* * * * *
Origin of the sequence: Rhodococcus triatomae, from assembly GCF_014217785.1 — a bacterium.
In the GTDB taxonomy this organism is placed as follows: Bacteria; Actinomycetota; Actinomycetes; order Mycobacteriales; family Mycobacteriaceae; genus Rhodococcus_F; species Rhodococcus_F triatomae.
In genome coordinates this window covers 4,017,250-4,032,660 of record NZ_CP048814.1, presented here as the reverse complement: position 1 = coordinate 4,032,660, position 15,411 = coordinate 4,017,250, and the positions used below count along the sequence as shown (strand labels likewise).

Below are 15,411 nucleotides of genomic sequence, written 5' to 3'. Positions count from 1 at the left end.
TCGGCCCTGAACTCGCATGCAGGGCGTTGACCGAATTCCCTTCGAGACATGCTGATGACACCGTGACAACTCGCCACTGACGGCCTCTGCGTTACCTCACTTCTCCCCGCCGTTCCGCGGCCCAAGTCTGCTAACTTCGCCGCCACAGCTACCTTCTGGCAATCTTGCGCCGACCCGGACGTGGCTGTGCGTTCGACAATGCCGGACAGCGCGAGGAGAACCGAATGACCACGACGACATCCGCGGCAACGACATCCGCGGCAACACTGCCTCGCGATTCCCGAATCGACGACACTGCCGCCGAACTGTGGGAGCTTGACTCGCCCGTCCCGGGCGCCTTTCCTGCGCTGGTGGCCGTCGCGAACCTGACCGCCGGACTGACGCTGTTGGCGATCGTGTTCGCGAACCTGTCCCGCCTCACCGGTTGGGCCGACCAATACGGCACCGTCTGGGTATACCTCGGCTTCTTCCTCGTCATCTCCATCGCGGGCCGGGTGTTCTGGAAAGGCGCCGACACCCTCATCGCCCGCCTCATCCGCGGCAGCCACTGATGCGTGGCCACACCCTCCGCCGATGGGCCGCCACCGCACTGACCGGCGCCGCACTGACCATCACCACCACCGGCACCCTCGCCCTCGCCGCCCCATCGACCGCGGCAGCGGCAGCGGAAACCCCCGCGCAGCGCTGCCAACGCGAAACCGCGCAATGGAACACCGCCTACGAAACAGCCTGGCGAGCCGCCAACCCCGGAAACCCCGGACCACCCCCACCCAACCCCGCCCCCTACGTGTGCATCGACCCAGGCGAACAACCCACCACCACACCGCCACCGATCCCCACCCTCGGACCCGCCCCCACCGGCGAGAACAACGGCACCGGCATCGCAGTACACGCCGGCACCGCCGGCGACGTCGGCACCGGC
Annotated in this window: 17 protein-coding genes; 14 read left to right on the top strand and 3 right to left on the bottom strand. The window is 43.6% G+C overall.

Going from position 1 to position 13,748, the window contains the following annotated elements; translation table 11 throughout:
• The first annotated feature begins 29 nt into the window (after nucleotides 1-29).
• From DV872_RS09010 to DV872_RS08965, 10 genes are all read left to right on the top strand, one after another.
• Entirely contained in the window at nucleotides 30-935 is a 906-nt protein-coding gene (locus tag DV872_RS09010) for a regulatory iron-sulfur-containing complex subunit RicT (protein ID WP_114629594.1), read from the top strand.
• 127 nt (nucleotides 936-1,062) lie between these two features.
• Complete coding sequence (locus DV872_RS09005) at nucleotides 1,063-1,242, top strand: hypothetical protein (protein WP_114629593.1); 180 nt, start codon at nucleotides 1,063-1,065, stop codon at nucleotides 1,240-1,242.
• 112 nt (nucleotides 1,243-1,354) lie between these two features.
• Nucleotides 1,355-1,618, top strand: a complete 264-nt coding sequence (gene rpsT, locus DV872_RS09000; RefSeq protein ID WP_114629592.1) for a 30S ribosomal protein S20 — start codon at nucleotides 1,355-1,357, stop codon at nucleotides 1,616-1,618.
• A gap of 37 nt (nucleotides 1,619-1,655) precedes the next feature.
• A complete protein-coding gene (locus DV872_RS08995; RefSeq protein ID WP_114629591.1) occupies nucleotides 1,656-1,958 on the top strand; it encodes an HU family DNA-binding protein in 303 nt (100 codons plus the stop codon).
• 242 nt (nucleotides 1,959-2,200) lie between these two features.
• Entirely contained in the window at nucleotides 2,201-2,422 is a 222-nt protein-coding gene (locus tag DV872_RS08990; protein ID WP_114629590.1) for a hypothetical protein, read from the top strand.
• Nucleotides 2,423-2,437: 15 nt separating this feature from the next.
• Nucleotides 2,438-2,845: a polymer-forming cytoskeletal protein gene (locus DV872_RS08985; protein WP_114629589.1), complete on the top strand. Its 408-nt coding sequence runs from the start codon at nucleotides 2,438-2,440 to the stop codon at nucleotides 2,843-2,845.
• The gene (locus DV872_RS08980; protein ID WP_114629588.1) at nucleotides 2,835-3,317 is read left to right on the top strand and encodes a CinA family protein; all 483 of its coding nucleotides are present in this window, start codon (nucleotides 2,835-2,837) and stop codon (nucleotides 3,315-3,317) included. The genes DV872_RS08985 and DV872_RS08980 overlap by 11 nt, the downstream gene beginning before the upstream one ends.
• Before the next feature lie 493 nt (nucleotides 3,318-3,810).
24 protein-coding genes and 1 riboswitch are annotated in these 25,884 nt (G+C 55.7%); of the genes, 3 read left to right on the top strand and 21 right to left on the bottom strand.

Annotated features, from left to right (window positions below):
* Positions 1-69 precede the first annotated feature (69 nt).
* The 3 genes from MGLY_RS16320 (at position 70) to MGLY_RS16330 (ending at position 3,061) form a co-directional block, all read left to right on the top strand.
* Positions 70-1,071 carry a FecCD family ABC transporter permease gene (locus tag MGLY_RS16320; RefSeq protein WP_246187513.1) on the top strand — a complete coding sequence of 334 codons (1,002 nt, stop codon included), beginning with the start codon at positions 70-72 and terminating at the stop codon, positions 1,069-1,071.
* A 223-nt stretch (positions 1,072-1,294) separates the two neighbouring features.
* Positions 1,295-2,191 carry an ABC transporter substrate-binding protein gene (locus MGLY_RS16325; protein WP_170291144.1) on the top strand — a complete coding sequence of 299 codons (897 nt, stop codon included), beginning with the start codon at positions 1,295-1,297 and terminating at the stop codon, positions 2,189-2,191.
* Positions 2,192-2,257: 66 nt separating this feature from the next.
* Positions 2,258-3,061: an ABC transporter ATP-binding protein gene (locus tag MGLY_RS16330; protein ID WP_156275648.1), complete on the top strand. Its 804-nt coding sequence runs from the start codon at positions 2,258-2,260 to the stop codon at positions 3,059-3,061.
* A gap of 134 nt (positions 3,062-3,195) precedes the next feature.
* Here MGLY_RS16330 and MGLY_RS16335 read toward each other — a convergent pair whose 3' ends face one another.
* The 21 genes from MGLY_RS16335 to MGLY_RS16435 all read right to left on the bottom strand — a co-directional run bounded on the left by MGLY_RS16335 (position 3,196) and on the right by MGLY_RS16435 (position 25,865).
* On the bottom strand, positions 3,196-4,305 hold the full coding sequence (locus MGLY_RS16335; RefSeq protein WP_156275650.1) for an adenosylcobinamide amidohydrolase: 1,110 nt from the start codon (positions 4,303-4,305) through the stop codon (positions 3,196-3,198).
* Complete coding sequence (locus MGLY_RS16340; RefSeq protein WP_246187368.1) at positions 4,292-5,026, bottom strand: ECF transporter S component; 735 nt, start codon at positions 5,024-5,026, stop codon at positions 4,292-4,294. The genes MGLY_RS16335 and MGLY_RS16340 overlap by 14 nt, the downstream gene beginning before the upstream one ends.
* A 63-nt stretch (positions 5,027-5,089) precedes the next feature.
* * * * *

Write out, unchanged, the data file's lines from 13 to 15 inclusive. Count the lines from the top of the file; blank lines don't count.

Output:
• 112 nt (nucleotides 1,243-1,354) lie between these two features.
• Nucleotides 1,355-1,618, top strand: a complete 264-nt coding sequence (gene rpsT, locus DV872_RS09000; RefSeq protein ID WP_114629592.1) for a 30S ribosomal protein S20 — start codon at nucleotides 1,355-1,357, stop codon at nucleotides 1,616-1,618.
• A gap of 37 nt (nucleotides 1,619-1,655) precedes the next feature.